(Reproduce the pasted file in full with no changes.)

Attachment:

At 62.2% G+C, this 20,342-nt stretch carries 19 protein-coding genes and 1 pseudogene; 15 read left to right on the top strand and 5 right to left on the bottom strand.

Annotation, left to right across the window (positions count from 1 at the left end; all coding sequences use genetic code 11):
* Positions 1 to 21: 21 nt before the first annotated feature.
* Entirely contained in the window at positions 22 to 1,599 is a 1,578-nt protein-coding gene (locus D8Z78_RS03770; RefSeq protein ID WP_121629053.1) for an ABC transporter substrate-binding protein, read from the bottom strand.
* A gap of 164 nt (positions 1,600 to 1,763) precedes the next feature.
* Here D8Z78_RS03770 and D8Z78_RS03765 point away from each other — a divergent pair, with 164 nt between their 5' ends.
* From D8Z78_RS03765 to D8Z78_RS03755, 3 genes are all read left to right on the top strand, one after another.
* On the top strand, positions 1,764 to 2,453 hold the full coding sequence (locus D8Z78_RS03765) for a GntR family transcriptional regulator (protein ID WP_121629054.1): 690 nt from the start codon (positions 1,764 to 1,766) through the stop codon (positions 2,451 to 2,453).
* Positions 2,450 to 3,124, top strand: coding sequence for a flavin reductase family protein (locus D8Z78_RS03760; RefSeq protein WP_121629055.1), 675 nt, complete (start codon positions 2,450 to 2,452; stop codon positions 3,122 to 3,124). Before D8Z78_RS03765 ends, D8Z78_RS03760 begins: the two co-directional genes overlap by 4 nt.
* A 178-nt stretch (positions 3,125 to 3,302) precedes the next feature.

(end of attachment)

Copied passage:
At 62.2% G+C, this 20,342-nt stretch carries 19 protein-coding genes and 1 pseudogene; 15 read left to right on the top strand and 5 right to left on the bottom strand.

Annotation, left to right across the window (positions count from 1 at the left end; all coding sequences use genetic code 11):
* Positions 1 to 21: 21 nt before the first annotated feature.
* Entirely contained in the window at positions 22 to 1,599 is a 1,578-nt protein-coding gene (locus D8Z78_RS03770; RefSeq protein ID WP_121629053.1) for an ABC transporter substrate-binding protein, read from the bottom strand.
* A gap of 164 nt (positions 1,600 to 1,763) precedes the next feature.
* Here D8Z78_RS03770 and D8Z78_RS03765 point away from each other — a divergent pair, with 164 nt between their 5' ends.
* From D8Z78_RS03765 to D8Z78_RS03755, 3 genes are all read left to right on the top strand, one after another.
* On the top strand, positions 1,764 to 2,453 hold the full coding sequence (locus D8Z78_RS03765) for a GntR family transcriptional regulator (protein ID WP_121629054.1): 690 nt from the start codon (positions 1,764 to 1,766) through the stop codon (positions 2,451 to 2,453).
* Positions 2,450 to 3,124, top strand: coding sequence for a flavin reductase family protein (locus D8Z78_RS03760; RefSeq protein WP_121629055.1), 675 nt, complete (start codon positions 2,450 to 2,452; stop codon positions 3,122 to 3,124). Before D8Z78_RS03765 ends, D8Z78_RS03760 begins: the two co-directional genes overlap by 4 nt.
* A 178-nt stretch (positions 3,125 to 3,302) precedes the next feature.